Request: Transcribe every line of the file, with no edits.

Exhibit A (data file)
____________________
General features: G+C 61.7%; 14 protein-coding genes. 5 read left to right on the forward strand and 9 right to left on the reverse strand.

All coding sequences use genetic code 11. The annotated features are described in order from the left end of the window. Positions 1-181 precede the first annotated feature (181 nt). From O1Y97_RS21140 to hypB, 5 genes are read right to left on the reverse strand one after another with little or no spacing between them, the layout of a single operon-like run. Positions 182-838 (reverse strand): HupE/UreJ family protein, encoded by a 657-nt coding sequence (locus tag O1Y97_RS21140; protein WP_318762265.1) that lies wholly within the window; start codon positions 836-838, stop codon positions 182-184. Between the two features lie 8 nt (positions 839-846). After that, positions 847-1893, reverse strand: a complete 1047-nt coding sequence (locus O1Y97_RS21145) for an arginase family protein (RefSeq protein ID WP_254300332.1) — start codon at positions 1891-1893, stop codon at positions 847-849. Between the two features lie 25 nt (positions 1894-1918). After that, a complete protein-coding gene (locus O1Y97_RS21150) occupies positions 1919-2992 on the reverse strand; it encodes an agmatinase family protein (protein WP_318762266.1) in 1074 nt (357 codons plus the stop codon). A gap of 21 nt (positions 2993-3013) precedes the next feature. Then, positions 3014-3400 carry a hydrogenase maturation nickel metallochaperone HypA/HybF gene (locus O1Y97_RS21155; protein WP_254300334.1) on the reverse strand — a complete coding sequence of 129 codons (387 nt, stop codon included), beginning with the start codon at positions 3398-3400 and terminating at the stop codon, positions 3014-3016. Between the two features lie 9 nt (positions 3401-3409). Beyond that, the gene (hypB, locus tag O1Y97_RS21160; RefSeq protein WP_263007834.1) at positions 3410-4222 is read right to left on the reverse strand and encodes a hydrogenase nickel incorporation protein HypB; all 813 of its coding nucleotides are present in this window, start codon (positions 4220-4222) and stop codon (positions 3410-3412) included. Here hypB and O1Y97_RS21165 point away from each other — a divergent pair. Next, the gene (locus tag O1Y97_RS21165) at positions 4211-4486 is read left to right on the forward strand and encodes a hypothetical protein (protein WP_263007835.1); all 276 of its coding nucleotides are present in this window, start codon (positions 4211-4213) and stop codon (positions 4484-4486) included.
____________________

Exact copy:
General features: G+C 61.7%; 14 protein-coding genes. 5 read left to right on the forward strand and 9 right to left on the reverse strand.

All coding sequences use genetic code 11. The annotated features are described in order from the left end of the window. Positions 1-181 precede the first annotated feature (181 nt). From O1Y97_RS21140 to hypB, 5 genes are read right to left on the reverse strand one after another with little or no spacing between them, the layout of a single operon-like run. Positions 182-838 (reverse strand): HupE/UreJ family protein, encoded by a 657-nt coding sequence (locus tag O1Y97_RS21140; protein WP_318762265.1) that lies wholly within the window; start codon positions 836-838, stop codon positions 182-184. Between the two features lie 8 nt (positions 839-846). After that, positions 847-1893, reverse strand: a complete 1047-nt coding sequence (locus O1Y97_RS21145) for an arginase family protein (RefSeq protein ID WP_254300332.1) — start codon at positions 1891-1893, stop codon at positions 847-849. Between the two features lie 25 nt (positions 1894-1918). After that, a complete protein-coding gene (locus O1Y97_RS21150) occupies positions 1919-2992 on the reverse strand; it encodes an agmatinase family protein (protein WP_318762266.1) in 1074 nt (357 codons plus the stop codon). A gap of 21 nt (positions 2993-3013) precedes the next feature. Then, positions 3014-3400 carry a hydrogenase maturation nickel metallochaperone HypA/HybF gene (locus O1Y97_RS21155; protein WP_254300334.1) on the reverse strand — a complete coding sequence of 129 codons (387 nt, stop codon included), beginning with the start codon at positions 3398-3400 and terminating at the stop codon, positions 3014-3016. Between the two features lie 9 nt (positions 3401-3409). Beyond that, the gene (hypB, locus tag O1Y97_RS21160; RefSeq protein WP_263007834.1) at positions 3410-4222 is read right to left on the reverse strand and encodes a hydrogenase nickel incorporation protein HypB; all 813 of its coding nucleotides are present in this window, start codon (positions 4220-4222) and stop codon (positions 3410-3412) included. Here hypB and O1Y97_RS21165 point away from each other — a divergent pair. Next, the gene (locus tag O1Y97_RS21165) at positions 4211-4486 is read left to right on the forward strand and encodes a hypothetical protein (protein WP_263007835.1); all 276 of its coding nucleotides are present in this window, start codon (positions 4211-4213) and stop codon (positions 4484-4486) included.